'I don't want to make my son a victim'

Last updated 05:01 21/11/2014

DANGEROUS TREAT: A crumb from a muffin the size of an ant is enough to cause Noah to break out in hives.

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My son, Noah, was born in January last year, a healthy 3.6kg Tongan/Kiwi baby who has brought more joy and love into our lives than we could have anticipated.

I was 19 years old and had no previous experience with allergies or intolerances, nor did I think I would be affected by something like this.

When he was 3 months, my sister was baking a cake and wiped his face with the same cloth she had used to wipe butter off her hands. Almost immediately he broke out in hives and I had no idea what was going on.

This particular time, he didn't ingest the food, so we were very lucky it didn't progress into anything serious.

I took him to the doctor the next day and she said it sounded like an allergic reaction. She advised me to cut out dairy products and almost immediately I could see a difference in him. His eczema was completely gone and he was back to being a happy and healthy baby.

The second time we had a reaction we were in Tonga on holiday. A family member had just eaten bread and butter and gave Noah a kiss. His face immediately broke out in rashes and it spread to his entire body within five minutes.

Luckily we were near a pharmacy and were given an antihistamine that calmed the rash down after two doses; after a few hours, he was almost back to normal. But it was a scary time to have such a close call with a 6-month-old baby in a different country.

The third and most serious reaction was when we house sat for my parents in Pukekohe and he suddenly broke out in hives. We rushed him to the Pukekohe A&E and on the way there he started to have difficulty breathing.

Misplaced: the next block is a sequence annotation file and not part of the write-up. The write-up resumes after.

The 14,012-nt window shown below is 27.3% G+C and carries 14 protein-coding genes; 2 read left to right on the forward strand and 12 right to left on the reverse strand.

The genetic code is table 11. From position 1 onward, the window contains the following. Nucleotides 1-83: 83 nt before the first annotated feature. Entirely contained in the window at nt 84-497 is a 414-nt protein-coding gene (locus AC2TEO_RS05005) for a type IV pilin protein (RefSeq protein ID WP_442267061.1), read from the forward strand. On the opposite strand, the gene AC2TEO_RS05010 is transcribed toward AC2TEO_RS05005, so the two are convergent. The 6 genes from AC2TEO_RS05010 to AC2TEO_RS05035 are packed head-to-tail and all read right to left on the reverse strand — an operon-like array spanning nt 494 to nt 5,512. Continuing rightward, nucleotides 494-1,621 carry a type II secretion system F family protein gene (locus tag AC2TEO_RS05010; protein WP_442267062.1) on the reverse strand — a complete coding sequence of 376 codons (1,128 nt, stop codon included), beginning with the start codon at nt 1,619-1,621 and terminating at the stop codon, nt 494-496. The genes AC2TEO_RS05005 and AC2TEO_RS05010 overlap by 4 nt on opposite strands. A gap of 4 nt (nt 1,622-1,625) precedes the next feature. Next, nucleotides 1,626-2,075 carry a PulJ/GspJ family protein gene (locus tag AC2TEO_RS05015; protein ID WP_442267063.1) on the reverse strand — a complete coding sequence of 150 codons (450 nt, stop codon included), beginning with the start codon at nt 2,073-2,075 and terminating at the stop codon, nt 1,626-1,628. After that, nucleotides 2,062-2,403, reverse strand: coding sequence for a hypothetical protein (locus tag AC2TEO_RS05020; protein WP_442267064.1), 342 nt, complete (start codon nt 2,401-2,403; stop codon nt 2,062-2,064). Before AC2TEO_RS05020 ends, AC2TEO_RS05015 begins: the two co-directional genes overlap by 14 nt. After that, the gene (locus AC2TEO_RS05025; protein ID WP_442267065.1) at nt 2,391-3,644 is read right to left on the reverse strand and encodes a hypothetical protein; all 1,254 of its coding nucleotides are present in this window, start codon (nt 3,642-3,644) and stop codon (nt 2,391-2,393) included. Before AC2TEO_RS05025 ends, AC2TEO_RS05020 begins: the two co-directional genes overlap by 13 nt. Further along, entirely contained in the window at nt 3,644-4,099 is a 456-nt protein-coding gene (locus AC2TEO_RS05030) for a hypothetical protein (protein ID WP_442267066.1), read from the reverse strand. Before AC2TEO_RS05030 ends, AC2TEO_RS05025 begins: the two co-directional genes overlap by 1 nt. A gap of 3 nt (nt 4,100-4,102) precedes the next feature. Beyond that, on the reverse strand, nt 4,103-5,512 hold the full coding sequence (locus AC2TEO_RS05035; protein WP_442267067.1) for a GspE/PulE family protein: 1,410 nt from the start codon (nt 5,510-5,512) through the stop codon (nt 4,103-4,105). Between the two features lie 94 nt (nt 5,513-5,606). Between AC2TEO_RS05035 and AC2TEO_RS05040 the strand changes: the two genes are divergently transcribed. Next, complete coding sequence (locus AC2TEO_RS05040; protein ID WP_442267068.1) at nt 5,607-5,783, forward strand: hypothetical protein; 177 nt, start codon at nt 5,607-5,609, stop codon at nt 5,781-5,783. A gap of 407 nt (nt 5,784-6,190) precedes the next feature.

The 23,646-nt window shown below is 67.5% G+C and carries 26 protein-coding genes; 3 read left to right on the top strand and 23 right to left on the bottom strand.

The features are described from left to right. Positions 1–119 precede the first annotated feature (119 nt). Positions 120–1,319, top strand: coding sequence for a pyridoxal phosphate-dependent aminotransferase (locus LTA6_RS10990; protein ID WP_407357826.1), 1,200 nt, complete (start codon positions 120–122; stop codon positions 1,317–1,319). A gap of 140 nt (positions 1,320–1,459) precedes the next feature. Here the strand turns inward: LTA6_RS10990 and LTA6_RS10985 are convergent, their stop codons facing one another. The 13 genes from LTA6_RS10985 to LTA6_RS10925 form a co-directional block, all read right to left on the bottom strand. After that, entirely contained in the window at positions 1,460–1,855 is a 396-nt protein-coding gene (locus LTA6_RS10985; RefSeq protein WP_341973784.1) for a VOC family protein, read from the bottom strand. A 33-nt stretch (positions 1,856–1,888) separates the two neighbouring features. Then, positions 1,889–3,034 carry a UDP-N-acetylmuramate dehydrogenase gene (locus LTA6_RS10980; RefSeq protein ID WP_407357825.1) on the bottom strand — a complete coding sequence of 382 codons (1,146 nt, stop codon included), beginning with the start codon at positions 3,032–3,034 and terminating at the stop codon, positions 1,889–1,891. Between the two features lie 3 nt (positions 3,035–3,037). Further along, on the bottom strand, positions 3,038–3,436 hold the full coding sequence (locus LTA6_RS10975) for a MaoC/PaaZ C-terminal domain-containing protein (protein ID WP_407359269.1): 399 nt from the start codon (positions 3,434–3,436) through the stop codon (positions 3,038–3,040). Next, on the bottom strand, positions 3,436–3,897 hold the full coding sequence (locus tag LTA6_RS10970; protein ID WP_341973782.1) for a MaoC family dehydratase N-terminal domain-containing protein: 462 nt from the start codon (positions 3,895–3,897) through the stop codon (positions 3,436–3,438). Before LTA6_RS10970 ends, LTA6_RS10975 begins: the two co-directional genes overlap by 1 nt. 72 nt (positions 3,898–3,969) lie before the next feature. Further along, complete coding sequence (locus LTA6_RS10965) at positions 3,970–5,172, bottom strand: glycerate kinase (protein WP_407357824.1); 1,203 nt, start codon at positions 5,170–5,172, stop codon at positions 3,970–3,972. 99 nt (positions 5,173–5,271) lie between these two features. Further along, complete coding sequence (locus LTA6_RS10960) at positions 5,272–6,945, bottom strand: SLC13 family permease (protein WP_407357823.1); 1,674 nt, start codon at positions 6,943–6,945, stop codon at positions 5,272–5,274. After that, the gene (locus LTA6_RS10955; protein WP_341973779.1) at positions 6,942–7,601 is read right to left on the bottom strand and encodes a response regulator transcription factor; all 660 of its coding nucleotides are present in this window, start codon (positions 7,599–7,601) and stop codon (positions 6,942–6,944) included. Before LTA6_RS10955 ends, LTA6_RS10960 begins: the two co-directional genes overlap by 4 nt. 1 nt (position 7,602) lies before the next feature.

The doctor gave him some adrenaline when we arrived and he came right after a few minutes. We still don't know what caused this, but can guess he tried to eat a piece of biscuit we later found on the floor.

We then had testing done for cows' milk (dairy), egg and egg in baking. We had all three results come back with some degree of allergic reaction.

We had a challenge test done at 13 months for egg in baking (where he is supervised in hospital eating tiny portions of an allergen), and it showed an automatic fail at the beginning of the test.

A crumb (from a muffin) the size of an ant caused him to break out in hives and he was treated by the doctor then supervised for four hours afterwards.


My partner and I were still new to the whole allergy thing and family members found it hard to understand.

Coming from a multicultural family (me being part Maori and my partner being Tongan), both of our families didn't have much experience with food allergies either. In our family, food is a huge part of our lives.

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Almost all our family occasions involve some type of feast or food frenzy where everybody is stuffed to the tips of their toes and people gush over my mother's brilliant cooking techniques.